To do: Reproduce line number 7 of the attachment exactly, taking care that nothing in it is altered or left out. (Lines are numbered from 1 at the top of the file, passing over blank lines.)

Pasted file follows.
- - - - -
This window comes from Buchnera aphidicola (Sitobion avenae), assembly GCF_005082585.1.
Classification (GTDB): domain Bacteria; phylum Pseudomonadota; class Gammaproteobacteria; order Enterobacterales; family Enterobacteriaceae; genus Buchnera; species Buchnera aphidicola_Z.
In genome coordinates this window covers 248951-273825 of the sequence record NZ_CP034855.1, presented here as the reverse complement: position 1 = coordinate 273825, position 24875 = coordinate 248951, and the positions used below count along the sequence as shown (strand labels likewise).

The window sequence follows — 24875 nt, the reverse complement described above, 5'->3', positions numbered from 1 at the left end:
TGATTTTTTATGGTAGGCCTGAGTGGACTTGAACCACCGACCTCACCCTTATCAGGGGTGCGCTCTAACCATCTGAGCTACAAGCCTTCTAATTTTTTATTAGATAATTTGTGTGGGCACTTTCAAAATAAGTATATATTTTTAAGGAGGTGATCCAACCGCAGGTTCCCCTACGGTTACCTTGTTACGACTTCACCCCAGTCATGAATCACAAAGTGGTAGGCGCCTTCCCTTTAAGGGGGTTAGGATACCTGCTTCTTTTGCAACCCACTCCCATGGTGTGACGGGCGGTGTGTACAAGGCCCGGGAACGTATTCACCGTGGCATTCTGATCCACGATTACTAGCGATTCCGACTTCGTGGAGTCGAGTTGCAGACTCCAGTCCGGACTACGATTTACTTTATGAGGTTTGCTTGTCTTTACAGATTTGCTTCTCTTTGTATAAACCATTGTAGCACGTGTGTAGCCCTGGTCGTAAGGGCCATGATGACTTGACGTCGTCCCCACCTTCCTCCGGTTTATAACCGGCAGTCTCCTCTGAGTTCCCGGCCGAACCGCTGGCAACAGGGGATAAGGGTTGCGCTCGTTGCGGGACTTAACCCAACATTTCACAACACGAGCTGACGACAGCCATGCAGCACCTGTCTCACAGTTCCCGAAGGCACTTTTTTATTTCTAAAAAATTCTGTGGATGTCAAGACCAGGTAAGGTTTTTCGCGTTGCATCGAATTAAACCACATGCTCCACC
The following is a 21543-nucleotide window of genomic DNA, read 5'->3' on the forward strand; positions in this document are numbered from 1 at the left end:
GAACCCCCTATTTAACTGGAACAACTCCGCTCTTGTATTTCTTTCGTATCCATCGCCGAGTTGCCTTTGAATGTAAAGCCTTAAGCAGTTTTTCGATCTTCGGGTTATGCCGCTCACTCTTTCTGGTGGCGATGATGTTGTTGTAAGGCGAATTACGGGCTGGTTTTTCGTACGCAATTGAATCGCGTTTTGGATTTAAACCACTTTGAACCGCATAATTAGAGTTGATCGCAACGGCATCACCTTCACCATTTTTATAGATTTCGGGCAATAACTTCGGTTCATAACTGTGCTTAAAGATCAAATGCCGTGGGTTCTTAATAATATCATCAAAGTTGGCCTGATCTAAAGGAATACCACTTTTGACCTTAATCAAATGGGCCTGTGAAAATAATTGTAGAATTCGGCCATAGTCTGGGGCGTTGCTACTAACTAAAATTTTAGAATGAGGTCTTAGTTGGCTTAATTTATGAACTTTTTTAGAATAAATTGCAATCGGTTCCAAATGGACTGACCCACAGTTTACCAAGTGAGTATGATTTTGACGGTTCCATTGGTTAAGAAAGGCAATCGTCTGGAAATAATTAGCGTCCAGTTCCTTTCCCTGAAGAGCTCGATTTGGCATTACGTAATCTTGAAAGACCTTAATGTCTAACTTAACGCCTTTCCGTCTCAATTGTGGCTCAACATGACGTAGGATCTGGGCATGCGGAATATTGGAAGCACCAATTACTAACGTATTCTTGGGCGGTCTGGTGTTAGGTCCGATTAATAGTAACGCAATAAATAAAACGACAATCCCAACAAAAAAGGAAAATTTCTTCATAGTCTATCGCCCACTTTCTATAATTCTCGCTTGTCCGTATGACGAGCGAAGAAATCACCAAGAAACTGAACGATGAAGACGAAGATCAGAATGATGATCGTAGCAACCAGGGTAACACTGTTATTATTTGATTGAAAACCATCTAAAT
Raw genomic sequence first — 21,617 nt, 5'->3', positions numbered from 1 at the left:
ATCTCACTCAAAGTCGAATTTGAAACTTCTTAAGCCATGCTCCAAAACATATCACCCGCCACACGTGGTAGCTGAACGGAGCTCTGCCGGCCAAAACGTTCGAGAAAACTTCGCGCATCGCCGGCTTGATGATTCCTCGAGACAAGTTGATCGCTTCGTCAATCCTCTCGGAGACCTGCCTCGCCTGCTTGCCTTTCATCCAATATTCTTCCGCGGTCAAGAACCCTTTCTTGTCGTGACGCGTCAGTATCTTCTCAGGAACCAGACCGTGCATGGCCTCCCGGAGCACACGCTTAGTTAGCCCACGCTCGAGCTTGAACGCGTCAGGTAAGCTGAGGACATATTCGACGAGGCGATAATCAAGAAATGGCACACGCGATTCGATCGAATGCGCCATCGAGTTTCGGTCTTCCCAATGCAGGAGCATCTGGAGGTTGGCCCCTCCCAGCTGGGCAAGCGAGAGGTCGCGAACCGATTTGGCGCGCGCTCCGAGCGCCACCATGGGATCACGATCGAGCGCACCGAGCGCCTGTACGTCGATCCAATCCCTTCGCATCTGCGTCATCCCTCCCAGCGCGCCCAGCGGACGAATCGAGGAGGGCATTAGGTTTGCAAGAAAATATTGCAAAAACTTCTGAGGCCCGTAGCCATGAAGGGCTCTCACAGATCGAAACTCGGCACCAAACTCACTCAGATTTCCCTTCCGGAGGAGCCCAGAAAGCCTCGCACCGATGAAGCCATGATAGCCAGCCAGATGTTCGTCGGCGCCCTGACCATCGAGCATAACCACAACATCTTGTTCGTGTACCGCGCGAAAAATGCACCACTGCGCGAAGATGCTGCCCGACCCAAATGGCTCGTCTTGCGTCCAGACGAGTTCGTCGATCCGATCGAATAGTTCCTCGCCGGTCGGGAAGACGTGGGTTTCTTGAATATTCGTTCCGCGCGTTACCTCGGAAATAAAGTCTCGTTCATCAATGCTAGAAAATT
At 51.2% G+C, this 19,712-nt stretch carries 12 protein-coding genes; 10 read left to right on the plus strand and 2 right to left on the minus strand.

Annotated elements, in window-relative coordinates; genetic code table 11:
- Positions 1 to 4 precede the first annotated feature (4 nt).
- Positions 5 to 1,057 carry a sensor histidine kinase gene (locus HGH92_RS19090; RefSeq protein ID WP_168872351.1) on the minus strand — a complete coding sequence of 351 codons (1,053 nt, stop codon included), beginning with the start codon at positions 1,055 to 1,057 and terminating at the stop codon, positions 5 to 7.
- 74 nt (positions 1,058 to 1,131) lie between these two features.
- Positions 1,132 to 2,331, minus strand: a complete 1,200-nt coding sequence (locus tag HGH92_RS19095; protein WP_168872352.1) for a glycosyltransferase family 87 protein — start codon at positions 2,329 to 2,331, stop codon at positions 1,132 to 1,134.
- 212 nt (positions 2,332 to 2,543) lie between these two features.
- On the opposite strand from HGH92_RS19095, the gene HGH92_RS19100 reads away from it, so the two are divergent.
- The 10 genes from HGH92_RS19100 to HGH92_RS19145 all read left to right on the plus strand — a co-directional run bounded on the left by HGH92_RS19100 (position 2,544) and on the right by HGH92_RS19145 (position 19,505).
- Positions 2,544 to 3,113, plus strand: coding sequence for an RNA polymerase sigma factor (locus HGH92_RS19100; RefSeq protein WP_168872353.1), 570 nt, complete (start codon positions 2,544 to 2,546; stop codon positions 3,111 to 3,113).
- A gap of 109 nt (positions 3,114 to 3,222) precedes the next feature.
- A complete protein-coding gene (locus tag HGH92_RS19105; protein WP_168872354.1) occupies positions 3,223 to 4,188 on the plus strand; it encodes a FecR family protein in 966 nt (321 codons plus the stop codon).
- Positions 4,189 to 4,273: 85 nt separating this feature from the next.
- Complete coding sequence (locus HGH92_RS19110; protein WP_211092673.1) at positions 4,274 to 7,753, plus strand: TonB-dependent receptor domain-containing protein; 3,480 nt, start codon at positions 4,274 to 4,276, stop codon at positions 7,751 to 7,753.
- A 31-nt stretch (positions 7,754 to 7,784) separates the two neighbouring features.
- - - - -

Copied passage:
GAACCCCCTATTTAACTGGAACAACTCCGCTCTTGTATTTCTTTCGTATCCATCGCCGAGTTGCCTTTGAATGTAAAGCCTTAAGCAGTTTTTCGATCTTCGGGTTATGCCGCTCACTCTTTCTGGTGGCGATGATGTTGTTGTAAGGCGAATTACGGGCTGGTTTTTCGTACGCAATTGAATCGCGTTTTGGATTTAAACCACTTTGAACCGCATAATTAGAGTTGATCGCAACGGCATCACCTTCACCATTTTTATAGATTTCGGGCAATAACTTCGGTTCATAACTGTGCTTAAAGATCAAATGCCGTGGGTTCTTAATAATATCATCAAAGTTGGCCTGATCTAAAGGAATACCACTTTTGACCTTAATCAAATGGGCCTGTGAAAATAATTGTAGAATTCGGCCATAGTCTGGGGCGTTGCTACTAACTAAAATTTTAGAATGAGGTCTTAGTTGGCTTAATTTATGAACTTTTTTAGAATAAATTGCAATCGGTTCCAAATGGACTGACCCACAGTTTACCAAGTGAGTATGATTTTGACGGTTCCATTGGTTAAGAAAGGCAATCGTCTGGAAATAATTAGCGTCCAGTTCCTTTCCCTGAAGAGCTCGATTTGGCATTACGTAATCTTGAAAGACCTTAATGTCTAACTTAACGCCTTTCCGTCTCAATTGTGGCTCAACATGACGTAGGATCTGGGCATGCGGAATATTGGAAGCACCAATTACTAACGTATTCTTGGGCGGTCTGGTGTTAGGTCCGATTAATAGTAACGCAATAAATAAAACGACAATCCCAACAAAAAAGGAAAATTTCTTCATAGTCTATCGCCCACTTTCTATAATTCTCGCTTGTCCGTATGACGAGCGAAGAAATCACCAAGAAACTGAACGATGAAGACGAAGATCAGAATGATGATCGTAGCAACCAGGGTAACACTGTTATTATTTGATTGAAAACCATCTAAAT